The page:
One of the earliest references to this french gray cat dates to 1558, an epitaph for Belaud, who belonged to poet Joachin de Bellay. Bellay describes Belaud “death to rats,” which is certainly an attribute of the breed, then and now.
This cat was commonly found in France at least as far back as the 18th century, performing rat patrol in stables, shops and homes. This French beauty is famously known for its woolly cloak of gray fur. Unfortunately, the beautifully furred felines, were also prized by furriers for their thick blue pelts. A type of luxurious wool called “pile de Chartreux” may have taken its name from the soft, woolly coated cats.
As with so many breeds, it’s never really known how the cats came by their name or how or where they originated. So a little bit of online digging reveals that the first reference to the name Chartreux for the blue cats is found in the Universal Dictionary of Commerce, Natural History and the Arts and Trade of Savvary of Brusion, published in 1723, which also mentions the cats’ association with the fur trade. French naturalist George-Louis Leclerc, Comte de Buffon, described them as the cat of France and gave them the Latin name Felis catus coeruleus, meaning blue cat.
Free-living groups of the cats lived in Paris and other areas of France until the early 1900s. They were not much valued, except for their skins and their aptitude for vermin control. It wasn’t until after World War I that French cat lovers took steps to preserve the breed. They gathered as many cats as they could and wrote a breed standard. Using only the cats that met the standard and produced kittens that met it, they were able to begin exhibiting the cats in European shows in either 1928 or 1931, depending on the source. It was fortunate that fanciers had begun to breed the Chartreux when they did, because after World War II, none of the free-roaming cats could be found. The Chartreux is even the official mascot of the Montreux Jazz Festival. They are less known in Europe, even in their homeland of France. Unlike many cat breeds, they have changed little over the years and remain, as Bellay wrote: “the most handsome perhaps, that nature ever made in cat’s clothing.”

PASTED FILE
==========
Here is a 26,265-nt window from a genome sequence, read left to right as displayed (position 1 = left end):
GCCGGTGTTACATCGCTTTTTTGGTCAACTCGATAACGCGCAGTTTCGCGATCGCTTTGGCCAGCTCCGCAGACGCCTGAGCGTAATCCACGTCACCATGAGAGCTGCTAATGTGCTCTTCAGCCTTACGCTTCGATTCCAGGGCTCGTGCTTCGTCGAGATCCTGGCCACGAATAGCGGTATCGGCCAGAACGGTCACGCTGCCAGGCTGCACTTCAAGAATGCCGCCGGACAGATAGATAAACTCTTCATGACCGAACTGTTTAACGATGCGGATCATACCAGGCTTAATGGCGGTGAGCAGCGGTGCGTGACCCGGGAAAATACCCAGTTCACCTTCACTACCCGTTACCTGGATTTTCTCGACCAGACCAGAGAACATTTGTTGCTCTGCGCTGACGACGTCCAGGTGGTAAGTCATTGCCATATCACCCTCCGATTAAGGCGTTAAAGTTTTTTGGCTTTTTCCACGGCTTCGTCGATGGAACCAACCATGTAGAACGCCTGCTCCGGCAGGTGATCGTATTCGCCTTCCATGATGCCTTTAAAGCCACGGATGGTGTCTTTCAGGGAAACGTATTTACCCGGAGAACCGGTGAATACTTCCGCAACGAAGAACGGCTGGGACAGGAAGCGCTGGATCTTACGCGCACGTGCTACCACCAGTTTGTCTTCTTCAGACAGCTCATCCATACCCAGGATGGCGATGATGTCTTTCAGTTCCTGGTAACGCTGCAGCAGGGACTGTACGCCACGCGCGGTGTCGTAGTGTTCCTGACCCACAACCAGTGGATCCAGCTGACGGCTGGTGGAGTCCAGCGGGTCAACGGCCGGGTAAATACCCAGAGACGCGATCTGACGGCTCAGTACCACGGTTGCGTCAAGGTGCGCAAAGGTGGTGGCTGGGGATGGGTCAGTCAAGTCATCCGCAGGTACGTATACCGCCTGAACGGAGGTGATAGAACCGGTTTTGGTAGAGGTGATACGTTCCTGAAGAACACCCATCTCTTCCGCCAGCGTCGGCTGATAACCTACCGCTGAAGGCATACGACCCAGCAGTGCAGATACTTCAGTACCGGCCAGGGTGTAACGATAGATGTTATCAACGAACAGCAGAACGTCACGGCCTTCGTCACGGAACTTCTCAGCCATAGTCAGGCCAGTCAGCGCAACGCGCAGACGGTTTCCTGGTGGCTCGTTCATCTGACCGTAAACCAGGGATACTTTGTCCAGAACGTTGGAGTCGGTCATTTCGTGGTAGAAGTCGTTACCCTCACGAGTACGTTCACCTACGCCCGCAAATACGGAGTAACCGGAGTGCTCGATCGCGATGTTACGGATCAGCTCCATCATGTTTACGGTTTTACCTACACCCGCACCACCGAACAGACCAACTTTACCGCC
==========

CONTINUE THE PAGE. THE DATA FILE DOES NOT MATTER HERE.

Love learning about cats? Check out the Butler & Milk Blog, Cat Breeds category at https://www.butlerandmilk.com/butlerandmilkblog for pictures and information on cat breeds that you love.
Home environment - As with most cats, they can be sociable when introduced to an environment that is peaceful, stimulating and where they feel safe. This cat can thrive in a household with children who can treat this delicate beauty politely and respectfully. Always introduce any pets, even other cats, slowly and in a controlled setting.
Entertaining – A good butler knows how to entertain! To keep your cat entertained and to help them stay fit and active, provide various play stations and treats. Cats love playtime with their owners which helps them to socialize well and thwarts boredom and troublesome behaviors.
Hair – The Charteux has gorgeous thick hair however, it allows for easy care. Shedding is to be expected as with any cat however, combing or brushing can be done maybe twice a week to reduce furniture coverage.
Teeth – The use of small finger toothbrushes for weekly clean can help keep your cat’s teeth and gums healthy and may prevent periodontal disease. Careful with your fingers, cats have impressive jaw strength and can give quite a finger crushing bite! Annual checks at the vets will also pick up on anything that might need professional attention.
Nails – Now, be careful with this one. Cat’s nails are live so there is the potential to cause pain especially if the nail is dark and you cannot see clearly to differentiate live areas from ‘safe’ areas to clip. Probably best to schedule a visit to your vets or local shelter where there will be someone trained to carry out this procedure. I clipped my cat Tiny’s nail tips while she sat in the sink about once a fortnight. She would only allow me to clip her front ones and would happily bite and crunch her back paw nails.
Clean – You can use a soft cloth and wipe the eye area. Use a separate area of the cloth for each eye so that you don’t spread any infection. Gently wipe out ears, warm water is fine. Never poke or use cotton buds (Q-tips) inside the ears.
Litter Box – Keep the trays meticulously clean and have more than one (if possible). Remember to keep trays away from food areas.
Roam or not to roam – It’s a good idea to keep your lovely inside, apart from attacks from other cats or dogs or traffic dangers, such a beauty might be stolen. However, if you’re going to allow roaming, remember to microchip and use a collar with an ID tag.
Check out Butler & Milk https://www.butlerandmilk.com/butlerandmilkshop for toothpaste, shampoo, cat collars, organic balms, anxiety treatments, toys and much much more goodies exclusively for cats!